It is then left that undistributed (retained) profits are not taxed but these are what the company uses for needed working capital or capital expansion (which includes product development, research, etc as well as equipment, etc, etc). In NZ and other countries that tax company profits these things come out of profit left after those profits have been taxed and dividends paid. There are two points of view, one is companies should pay tax on all profits, even if retained and the Government will guide the way they use taxed retained profits in the way the Government thinks it knows best through tax incentives, grants, etc (such as for research and development, through depreciation rates, etc), and the other is that retained profit is not taxed and the company be left to make its own decisions as to whether those profits are used for research and development, expansion, etc. The first is an interventionist approach which is used by most advanced economies, although some have much lower company tax rates than NZ (e.g. Hong Kong is 16.5%).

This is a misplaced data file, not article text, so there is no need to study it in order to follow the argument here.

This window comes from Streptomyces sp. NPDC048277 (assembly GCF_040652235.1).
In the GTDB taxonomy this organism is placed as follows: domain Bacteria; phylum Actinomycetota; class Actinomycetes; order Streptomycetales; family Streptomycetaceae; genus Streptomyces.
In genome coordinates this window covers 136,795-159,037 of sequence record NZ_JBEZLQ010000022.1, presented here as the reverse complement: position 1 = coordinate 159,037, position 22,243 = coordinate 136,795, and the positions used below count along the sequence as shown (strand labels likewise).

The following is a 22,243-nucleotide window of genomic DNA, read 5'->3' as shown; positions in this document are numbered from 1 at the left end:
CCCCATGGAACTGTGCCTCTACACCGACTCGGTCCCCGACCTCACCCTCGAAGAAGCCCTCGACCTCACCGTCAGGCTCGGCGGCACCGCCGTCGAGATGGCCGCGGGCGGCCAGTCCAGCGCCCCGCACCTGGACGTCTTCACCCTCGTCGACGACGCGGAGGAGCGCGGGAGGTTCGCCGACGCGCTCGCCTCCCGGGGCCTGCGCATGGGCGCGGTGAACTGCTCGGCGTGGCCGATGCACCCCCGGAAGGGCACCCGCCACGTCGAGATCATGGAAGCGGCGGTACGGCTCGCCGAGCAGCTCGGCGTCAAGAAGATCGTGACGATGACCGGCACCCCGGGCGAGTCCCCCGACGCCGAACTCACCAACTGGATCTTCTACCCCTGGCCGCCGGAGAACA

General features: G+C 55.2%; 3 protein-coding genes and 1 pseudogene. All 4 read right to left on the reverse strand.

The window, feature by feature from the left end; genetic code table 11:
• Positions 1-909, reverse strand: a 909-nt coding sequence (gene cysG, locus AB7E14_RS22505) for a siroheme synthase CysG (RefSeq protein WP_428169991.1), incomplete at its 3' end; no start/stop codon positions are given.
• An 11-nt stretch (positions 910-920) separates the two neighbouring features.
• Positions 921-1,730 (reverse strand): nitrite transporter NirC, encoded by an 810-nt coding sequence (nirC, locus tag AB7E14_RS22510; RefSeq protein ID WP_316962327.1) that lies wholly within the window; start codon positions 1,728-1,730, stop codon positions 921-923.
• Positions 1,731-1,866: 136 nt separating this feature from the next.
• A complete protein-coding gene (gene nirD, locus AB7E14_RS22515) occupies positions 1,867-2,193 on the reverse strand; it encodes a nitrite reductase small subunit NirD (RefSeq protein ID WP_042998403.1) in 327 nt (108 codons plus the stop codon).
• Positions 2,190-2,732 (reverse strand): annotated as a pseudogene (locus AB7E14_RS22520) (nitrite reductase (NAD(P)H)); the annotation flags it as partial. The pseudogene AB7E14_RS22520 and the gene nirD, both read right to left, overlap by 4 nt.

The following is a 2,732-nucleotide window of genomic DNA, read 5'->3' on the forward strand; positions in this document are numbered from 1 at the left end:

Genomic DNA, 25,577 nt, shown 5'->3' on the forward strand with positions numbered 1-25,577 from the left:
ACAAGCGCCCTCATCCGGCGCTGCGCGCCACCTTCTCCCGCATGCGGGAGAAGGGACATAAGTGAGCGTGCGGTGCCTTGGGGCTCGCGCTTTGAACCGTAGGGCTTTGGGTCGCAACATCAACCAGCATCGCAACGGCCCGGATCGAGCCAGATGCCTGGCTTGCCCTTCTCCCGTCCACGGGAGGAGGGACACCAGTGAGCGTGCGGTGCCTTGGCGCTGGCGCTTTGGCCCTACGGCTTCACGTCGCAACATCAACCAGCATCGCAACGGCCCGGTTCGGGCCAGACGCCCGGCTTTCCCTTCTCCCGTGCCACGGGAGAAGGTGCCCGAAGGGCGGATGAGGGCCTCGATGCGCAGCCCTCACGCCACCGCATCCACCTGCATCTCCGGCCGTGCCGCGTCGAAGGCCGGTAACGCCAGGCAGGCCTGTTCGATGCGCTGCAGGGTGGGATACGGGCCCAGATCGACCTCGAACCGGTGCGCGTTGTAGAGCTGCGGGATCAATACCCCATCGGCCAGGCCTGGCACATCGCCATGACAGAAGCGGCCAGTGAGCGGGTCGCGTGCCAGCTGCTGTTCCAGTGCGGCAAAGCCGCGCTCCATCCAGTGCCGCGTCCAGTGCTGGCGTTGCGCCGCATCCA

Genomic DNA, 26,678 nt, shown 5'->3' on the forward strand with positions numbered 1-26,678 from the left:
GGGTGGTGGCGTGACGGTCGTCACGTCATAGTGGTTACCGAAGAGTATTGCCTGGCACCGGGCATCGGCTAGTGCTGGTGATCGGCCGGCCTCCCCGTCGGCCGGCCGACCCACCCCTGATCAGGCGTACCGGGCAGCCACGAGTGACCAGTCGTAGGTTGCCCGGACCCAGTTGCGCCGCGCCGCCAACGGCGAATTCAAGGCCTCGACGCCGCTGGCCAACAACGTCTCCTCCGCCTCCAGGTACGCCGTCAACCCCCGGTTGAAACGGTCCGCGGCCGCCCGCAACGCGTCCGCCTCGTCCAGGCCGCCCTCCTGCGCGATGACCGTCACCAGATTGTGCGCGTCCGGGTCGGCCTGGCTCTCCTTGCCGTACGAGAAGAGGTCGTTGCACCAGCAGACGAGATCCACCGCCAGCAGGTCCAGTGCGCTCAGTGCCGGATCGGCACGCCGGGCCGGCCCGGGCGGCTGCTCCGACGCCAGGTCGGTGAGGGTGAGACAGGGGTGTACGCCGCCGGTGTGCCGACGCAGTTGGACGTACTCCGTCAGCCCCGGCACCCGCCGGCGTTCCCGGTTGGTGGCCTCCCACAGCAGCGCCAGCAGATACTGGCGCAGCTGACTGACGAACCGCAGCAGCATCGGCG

While there are a number of other advantages for a corporate to be headquartered in a country with no taxes on profits, a biggy is that they avoid the high legal and accounting costs of complying with, as in most countries, very complex company tax law, and also the high costs associated if one accidently or while following professional advice get it wrong, or the Revenue wrongly claims one got it wrong, and suddenly be faced with large tax bills or the big costs of challanging the Revenue in court.

The attraction to the host country is that it gets to provide financial (banking, insurance, etc) and other professional services to the corporates headquartered there, provides jobs and those generally well paid quality ones at all levels, etc. So, the country I refer to was one of the world's most prosperous (no evidence of poverty such as one sees in parts of NZ, for example, and I drove around all of it to check), that despite it having no natural resources whatsoever. It also did not use cheap immigrant labour, etc, etc as is often claimed for such prosperous small countries; in fact it was extremely difficult to get a work permit for anything other than very specific roles and then strictly time limited.